Reserves Day is celebrated on June, 21, and so Pathfinder have been looking at the roles of our three auxiliary services. This time we feature a 3-part case study on the Army Reserves and the characters that make up the ranks.

Cpl Barrett

As a civilian, Cpl Barrett works for the NHS as a Staff Nurse where he is responsible for planning and delivering care for patients on a busy hospital ward. He is also responsible for managing junior members of staff and student nurses assigned to his shift.

Cpl Barrett had been employed by the NHS for over 30 years when he first thought about joining the Army Reserves, or Territorial Army as it was then.

At the age of 25, Cpl Barrett first made contact with the Territorial Army. He says that taking part in a selection weekend called ‘Operation Raleigh’ was ‘tough and challenging’, adding: “This exercise inspired me and I was keen to experience more. I have now been a member of the Army Reserve for almost 30 years.”

Where confidence in communicating didn’t originally come naturally to Cpl Barrett as a young person, he says the skills he has developed have benefitted him both personally and in his civilian role:

“The discipline necessary to be a member of the Army Reserve definitely benefits the way that I approach some tasks in my civilian employment and also enhanced my confidence in communicating with my peers and bosses. I have also learned how to work well in in a team and with the leaderships and organisational skills learned and developed in the Army Reserves proving to be an asset for civilian role.

Both roles in which Cpl Barrett is employed demand a great deal of time and discipline but he says that overall the NHS have been supportive towards him being a member of the Army Reserves.

“They realise the benefits of the training, discipline and team work and that they play an important part in developing me as a person and a leader in my civilian role.”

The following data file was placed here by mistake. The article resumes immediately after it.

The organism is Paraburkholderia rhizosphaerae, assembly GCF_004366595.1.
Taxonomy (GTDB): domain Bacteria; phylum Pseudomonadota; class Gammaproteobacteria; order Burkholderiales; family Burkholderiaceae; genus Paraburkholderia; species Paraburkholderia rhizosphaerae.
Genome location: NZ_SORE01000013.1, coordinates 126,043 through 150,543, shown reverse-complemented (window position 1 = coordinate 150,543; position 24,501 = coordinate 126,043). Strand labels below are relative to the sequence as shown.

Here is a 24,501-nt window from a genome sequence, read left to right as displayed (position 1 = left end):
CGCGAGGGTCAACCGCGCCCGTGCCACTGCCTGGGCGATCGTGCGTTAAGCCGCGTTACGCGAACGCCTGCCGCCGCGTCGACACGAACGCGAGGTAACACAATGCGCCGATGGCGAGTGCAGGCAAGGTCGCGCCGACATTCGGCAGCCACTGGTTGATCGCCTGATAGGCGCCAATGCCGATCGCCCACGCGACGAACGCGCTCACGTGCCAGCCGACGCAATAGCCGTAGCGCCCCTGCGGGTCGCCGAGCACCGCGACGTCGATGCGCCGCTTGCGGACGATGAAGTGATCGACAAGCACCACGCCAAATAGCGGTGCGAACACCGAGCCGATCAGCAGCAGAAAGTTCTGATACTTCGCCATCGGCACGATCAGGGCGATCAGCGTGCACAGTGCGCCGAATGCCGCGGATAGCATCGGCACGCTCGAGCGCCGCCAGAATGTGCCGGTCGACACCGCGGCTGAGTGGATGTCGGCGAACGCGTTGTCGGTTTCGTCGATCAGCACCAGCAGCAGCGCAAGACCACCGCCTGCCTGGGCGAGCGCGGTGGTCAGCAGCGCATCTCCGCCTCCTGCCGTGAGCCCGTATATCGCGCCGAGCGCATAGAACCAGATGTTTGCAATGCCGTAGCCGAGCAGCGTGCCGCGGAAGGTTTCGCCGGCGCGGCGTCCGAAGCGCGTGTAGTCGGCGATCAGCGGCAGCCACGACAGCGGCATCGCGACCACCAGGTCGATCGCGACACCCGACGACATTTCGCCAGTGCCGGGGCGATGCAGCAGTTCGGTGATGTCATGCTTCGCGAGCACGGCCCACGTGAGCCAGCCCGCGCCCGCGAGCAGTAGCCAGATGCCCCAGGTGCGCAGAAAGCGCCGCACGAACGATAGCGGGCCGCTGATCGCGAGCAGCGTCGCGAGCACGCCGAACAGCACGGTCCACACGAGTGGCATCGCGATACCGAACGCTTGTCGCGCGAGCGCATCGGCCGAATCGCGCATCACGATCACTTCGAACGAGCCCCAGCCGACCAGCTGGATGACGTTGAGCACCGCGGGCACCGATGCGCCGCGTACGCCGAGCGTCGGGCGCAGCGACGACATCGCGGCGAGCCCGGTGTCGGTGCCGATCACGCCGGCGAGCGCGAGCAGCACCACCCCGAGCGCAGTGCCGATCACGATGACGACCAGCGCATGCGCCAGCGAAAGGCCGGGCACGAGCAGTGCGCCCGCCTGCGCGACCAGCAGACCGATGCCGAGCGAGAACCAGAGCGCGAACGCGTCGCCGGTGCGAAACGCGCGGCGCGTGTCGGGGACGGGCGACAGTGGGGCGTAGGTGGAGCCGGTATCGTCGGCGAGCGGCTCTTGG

Cpl Chris Leaver REME

Chris Leaver joined the reserves in 2008 on the recommendation of a work colleague. Originally part of the Royal Engineers based in Bristol, he decided duri ng his recruit training that he wanted to take up a more vehicle mechanic (VM) based role; as area which had always been of great interest and appeal.

After completing his basic training he transferred to the Royal Engineers LAD as a VM.

Having recently just moved into a new civilian job role working in the Bulldog Project team as a Technical Support Manager, he had gained a fair amount of military vehicle knowledge. Within a year of transferring to REME, Chris was able to complete my Class 3 VM course.

Two years after training with the LAD, Cpl Leaver obtained his VM class 2 qualification and also the rank of LCpl.

Signing up for Op Herrick 16, Chris Leaver had the opportunity to work on Armoured Tracked vehicles such as Warrior and Warthog, as well as some wheeled vehicles.

“I had recently started working in the Warthog Project Team so this was of great benefit to my civilian job and also to the Reservists as I already had an insight into the vehicle and its problems,” he says.

On returning to civilian life, Chris had seen an opportunity for his current unit to work on some Warthogs, not only to turn spanners but also to save the tax payer some money. Arranging for nine battle damaged Warthogs to be sent to Cwmbran ARC his team stripped them of all their salvageable parts and arranged for their repair.

Alongside his Civilian work and Reservist Tours, in 2016 Cpl Leaver worked at a regular unit as part of his annual camp which he say’s gave him a good insight into how Regular units operate.

Cpl Gillibrand

Cpl Gillibrand has been an NHS Podiatrist for the last 4 years and has recently returned from 9 months on Operations in Afghanistan.

In his civilian role as a Podiatrist, he is responsible for the delivery of podiatric medicine and care to patients within the community which involves working autonomously and as part of a multi-disciplinary team, to provide Routine Podiatry care, high risk wound Care, minor foot surgery and biomechanics of the lower limb.

Former Army Cadet Cpl Gillibrand joined the Army Reserves at the age of 17 whilst studying at College.

“I always wanted to join the army and whilst I wanted to gain some academic qualification I thought it was a great way to “keep my hand in” whilst still in education.

“I have a very supportive employer and currently I have time set aside for me to attend a 15 day camp in addition to my annual leave given,” he says.

Cpl Gillibrand adds that the skills and attributes he has gained whilst being in the Army Reserves are transferable to his civilian role, saying: “I am able to pass on my skills with command and leaderships, organisational skills and I’m able to work well in a team environment.”

Expanding on this, Cpl Gillibrand says: “I feel that being a member of the Army Reserves benefits both me and my employer. Allowing me to develop my managerial skills at no cost to my employer will help me in both the Army Reserves and the NHS.”